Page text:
There is a membrane that surrounds the heart called the pericaridal sac.  When a heart ruptures, blood leaks from the heart and fills the pericardial sac and while it sits, blood will separate from the plasma.  Jesus did not die of asphyxiation, but of a broken heart when He took the sins and sickness of the entire world on Him (John 1:29).

Isaiah 53:4 (KJV): Surely he hath borne our griefs, and carried our sorrows: yet we did esteem him stricken, smitten of God, and afflicted.  But he was wounded for our transgressions, he was bruised for our iniquities: the chastisement of our peace was upon him; and with his stripes we are healed.

This is how much Jesus loves you, to willingly take on so much sin and pain that it literally broke His heart.  This is why He is moved by the feelings of your infirmities. He bore what you are going through today when He was crucified on the cross. This is the nature and love of Jesus Christ.  He has literally sacrificed His body and heart that we might have life with Him for eternity.

This is the magnitude of His love, and it blows my mind when I really think about it, about how much pain and agony is in the world that was placed in Him, all for the simple reason of Him justifying us through this selfless act of love, that we might be conquerors over everything that caused Him to die of a broken heart.  This is how much He loves YOU.

God is not the one that orchestrates pain and hurt. He is the one that gives you the ability to overcome hurts and pains so that you may live life in His fullness and joy (Psalm 16:11).


August 18, 2016

Passing Through the Valley of Baca

Andy ElmesI couldn’t help but take a second look at the passage below several times, as UK devotional writer Andy Elmes, to whom I am subscribed, has spent over a week in these three verses. To get these sent to you by email, go to Great Big Life and click on Breakfast of Champions.

Psalm 84:5-7 (NKJV)
Blessed are those whose strength is in you, who have set their hearts on pilgrimage. As they pass through the Valley of Baca, they make it a place of springs; the autumn rains also cover it with pools. They go from strength to strength, till each appears before God in Zion.

August 9:

I have been thinking of these verses a lot recently and have been considering how pilgrimage affects so many areas of our lives; also how it is not a bad thing but, more often than not, a God-designed thing for our lives. Here are some thoughts for you.

What is it to pilgrimage, you may ask? The word pilgrimage means ‘to journey’, so when God speaks of pilgrimage in this Psalm He is saying, “Blessed is the person who sets his heart on journeying”, and that is so true, especially when it comes to our walk or journeying with God. “Blessed [daily] is the person who sets his heart on journeying with the Lord”. Other faiths in the world have a spiritual pilgrimage mentality but theirs are always to physical places and landmarks, like Mecca and Lourdes, but it is not to be that way for us. Our pilgrimage is to a person – the person of Jesus – ever towards a deeper relationship with Him.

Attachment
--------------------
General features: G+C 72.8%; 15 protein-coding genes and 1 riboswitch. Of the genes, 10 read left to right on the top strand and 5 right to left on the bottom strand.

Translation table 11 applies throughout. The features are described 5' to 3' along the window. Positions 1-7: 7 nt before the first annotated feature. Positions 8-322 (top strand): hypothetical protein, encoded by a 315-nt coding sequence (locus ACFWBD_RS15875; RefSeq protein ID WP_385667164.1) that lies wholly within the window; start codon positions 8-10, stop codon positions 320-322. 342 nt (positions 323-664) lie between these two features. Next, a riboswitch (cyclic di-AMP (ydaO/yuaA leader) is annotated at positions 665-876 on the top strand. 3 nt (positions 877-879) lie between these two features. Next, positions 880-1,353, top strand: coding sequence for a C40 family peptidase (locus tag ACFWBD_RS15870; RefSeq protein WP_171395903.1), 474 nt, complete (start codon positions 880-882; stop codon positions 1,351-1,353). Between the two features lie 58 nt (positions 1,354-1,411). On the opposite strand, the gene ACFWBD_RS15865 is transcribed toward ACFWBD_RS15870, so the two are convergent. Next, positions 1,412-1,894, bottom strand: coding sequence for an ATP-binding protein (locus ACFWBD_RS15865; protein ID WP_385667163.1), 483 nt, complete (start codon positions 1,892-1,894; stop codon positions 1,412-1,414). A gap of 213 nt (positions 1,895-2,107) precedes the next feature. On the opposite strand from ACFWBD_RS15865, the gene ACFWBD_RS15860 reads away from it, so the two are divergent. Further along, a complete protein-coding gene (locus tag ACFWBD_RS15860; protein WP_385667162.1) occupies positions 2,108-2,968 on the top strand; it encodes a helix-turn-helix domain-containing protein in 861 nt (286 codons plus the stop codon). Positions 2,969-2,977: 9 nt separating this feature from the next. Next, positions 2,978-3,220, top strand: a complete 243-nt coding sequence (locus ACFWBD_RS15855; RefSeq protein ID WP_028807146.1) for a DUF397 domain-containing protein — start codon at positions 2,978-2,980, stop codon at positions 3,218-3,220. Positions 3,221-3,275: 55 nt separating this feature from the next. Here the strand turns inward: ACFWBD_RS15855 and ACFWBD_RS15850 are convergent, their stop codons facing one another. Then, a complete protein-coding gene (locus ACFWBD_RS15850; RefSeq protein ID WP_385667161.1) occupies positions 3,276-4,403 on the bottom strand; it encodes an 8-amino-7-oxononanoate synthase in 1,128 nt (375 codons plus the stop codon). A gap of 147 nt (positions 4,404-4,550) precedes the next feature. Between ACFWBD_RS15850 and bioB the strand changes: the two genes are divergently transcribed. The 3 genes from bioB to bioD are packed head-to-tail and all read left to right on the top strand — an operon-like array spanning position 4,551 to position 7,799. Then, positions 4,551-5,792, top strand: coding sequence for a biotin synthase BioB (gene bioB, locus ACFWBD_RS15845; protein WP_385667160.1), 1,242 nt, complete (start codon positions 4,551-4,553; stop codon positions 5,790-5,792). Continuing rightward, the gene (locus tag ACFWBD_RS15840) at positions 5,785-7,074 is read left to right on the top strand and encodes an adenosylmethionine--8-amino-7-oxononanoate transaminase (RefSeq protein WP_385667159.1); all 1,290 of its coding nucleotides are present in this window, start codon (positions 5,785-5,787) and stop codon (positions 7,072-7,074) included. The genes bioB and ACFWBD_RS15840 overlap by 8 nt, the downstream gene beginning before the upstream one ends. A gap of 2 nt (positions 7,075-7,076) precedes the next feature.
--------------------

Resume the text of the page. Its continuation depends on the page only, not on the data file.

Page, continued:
Christianity is not meant to be something or somewhere you totally arrive at instantly. Yes, when we believe, we receive from God everything we are going to get (of His fullness we have received, John 1:16). But we are called to spend the rest of our days (till we appear before Him in Zion) journeying into everything He has given us, to understanding and embracing all that He has done and given to us in Christ. God wants us to “keep on movin'”.  We are not to be parked vehicles, but ever-moving ones that walk, like Abraham, into all the promises and intentions of God for our lives.

So, our pilgrimage (journey) does not end when we reach a historical landmark, because if it did, how sad would that be. You would be left thinking, “What next?”. No, God commits to walk with us each and every day on this pilgrimage that He has called us to and every day it gets better and better. It’s when we set our hearts to journey with the Lord that we learn all that we need to and He is revealed to us so we know Him closer and more intimately as the miles of our days pass by.

Think about those two disciples that walked with the freshly risen Jesus on the road to Emmaus (Luke 24). For some reason Jesus had not allowed them to recognise Him, but appeared as someone they did not know. It was as they walked (journeyed) with Him that He made the mysteries of the scripture easily understood, and then it was during the journey that He revealed Himself to them. As we set our hearts to journeying with the Lord He helps us to daily understand His mysteries and daily reveals Himself to us, as He did to those two disciples, and He causes our hearts to burn within us as theirs did…

August 10:

…This verse then makes a strange statement that caught my attention: “as they pass through the valley of Baca they make it a place of springs”. I wondered where Baca was and after a short search discovered that no one really knows where this valley was, but most live by the interpretation rather than a physical place: its most common interpretation is ‘valley of weeping’. We all, at one time or another on our pilgrimage, will go through valleys or ‘times of weeping’ but God promises, as we journey (stay) with Him through these seasons, He will cause them to be places of refreshing springs.